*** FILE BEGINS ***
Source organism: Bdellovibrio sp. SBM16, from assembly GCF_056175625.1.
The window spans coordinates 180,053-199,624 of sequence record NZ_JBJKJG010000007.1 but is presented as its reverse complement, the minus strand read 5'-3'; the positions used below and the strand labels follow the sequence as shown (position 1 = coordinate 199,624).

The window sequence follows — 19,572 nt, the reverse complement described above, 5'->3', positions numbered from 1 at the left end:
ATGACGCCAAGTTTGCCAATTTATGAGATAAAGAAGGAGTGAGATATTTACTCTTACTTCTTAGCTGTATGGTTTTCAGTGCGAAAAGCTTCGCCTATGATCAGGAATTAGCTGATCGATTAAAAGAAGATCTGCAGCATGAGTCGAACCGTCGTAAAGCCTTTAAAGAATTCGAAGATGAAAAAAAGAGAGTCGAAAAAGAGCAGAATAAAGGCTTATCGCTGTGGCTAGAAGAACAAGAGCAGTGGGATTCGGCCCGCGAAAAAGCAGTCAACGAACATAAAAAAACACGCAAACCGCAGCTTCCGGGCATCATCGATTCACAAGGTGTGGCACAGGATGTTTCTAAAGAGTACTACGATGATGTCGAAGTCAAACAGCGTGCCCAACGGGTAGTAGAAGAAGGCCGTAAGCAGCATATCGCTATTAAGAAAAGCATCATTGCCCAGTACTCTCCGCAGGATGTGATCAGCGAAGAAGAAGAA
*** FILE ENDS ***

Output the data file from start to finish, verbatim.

Source organism: Bdellovibrio sp. SBM16, from assembly GCF_056175625.1.
The window spans coordinates 180,053-199,624 of sequence record NZ_JBJKJG010000007.1 but is presented as its reverse complement, the minus strand read 5'-3'; the positions used below and the strand labels follow the sequence as shown (position 1 = coordinate 199,624).

The window sequence follows — 19,572 nt, the reverse complement described above, 5'->3', positions numbered from 1 at the left end:
ATGACGCCAAGTTTGCCAATTTATGAGATAAAGAAGGAGTGAGATATTTACTCTTACTTCTTAGCTGTATGGTTTTCAGTGCGAAAAGCTTCGCCTATGATCAGGAATTAGCTGATCGATTAAAAGAAGATCTGCAGCATGAGTCGAACCGTCGTAAAGCCTTTAAAGAATTCGAAGATGAAAAAAAGAGAGTCGAAAAAGAGCAGAATAAAGGCTTATCGCTGTGGCTAGAAGAACAAGAGCAGTGGGATTCGGCCCGCGAAAAAGCAGTCAACGAACATAAAAAAACACGCAAACCGCAGCTTCCGGGCATCATCGATTCACAAGGTGTGGCACAGGATGTTTCTAAAGAGTACTACGATGATGTCGAAGTCAAACAGCGTGCCCAACGGGTAGTAGAAGAAGGCCGTAAGCAGCATATCGCTATTAAGAAAAGCATCATTGCCCAGTACTCTCCGCAGGATGTGATCAGCGAAGAAGAAGAA